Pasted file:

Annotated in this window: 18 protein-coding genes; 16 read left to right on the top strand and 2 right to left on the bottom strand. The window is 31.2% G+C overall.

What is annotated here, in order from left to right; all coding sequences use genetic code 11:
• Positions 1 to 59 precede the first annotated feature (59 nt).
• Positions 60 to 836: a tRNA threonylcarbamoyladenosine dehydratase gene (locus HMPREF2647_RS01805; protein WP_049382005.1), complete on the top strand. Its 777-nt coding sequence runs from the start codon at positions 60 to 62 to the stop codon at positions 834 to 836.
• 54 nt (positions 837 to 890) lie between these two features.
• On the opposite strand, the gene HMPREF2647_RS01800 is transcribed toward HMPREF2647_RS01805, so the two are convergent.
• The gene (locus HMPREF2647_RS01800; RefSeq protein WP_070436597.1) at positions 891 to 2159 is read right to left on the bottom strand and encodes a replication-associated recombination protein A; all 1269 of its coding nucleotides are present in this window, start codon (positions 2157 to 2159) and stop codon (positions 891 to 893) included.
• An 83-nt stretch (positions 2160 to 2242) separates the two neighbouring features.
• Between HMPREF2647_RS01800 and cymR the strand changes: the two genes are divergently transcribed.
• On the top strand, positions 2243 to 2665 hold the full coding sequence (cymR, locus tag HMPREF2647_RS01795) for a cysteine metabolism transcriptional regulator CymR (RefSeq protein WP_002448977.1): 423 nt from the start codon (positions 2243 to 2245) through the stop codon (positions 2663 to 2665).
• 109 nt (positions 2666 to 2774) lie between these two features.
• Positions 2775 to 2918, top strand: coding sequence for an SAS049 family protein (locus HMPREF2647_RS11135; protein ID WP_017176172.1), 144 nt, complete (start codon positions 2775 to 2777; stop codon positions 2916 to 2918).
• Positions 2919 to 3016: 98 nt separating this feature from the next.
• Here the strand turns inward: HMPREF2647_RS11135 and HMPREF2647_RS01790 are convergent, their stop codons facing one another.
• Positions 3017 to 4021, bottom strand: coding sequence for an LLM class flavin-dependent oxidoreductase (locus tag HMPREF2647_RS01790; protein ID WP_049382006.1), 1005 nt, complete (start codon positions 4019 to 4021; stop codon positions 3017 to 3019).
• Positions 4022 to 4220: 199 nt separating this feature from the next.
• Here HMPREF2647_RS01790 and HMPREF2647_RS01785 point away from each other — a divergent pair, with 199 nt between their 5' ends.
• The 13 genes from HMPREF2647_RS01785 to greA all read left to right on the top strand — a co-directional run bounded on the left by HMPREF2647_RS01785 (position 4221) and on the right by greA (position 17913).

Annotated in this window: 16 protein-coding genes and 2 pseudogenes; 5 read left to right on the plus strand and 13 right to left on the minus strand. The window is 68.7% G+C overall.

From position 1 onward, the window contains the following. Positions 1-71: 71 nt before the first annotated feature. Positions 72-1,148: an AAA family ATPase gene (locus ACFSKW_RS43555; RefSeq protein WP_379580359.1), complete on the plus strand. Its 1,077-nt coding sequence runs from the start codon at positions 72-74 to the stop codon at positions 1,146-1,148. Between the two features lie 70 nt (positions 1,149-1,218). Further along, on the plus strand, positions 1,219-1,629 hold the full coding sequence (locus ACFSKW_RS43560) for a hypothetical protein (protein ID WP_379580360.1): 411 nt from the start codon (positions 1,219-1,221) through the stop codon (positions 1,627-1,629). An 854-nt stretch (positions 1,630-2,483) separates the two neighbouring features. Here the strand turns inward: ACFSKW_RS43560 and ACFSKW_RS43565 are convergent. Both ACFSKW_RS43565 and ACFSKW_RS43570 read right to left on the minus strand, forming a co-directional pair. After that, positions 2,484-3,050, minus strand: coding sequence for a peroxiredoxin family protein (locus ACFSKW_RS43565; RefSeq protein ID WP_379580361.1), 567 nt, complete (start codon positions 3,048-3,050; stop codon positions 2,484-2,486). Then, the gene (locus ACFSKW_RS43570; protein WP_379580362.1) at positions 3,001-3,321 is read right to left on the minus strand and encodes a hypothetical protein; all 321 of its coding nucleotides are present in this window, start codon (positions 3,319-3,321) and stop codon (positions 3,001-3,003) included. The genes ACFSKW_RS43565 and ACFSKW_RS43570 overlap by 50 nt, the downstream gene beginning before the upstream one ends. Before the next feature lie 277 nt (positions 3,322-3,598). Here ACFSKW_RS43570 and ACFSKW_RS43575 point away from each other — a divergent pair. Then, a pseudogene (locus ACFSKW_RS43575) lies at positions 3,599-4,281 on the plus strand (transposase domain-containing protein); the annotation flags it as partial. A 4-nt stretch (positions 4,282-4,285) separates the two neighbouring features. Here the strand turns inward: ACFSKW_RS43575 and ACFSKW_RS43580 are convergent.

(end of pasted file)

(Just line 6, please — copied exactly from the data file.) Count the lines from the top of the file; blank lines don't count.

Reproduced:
• On the opposite strand, the gene HMPREF2647_RS01800 is transcribed toward HMPREF2647_RS01805, so the two are convergent.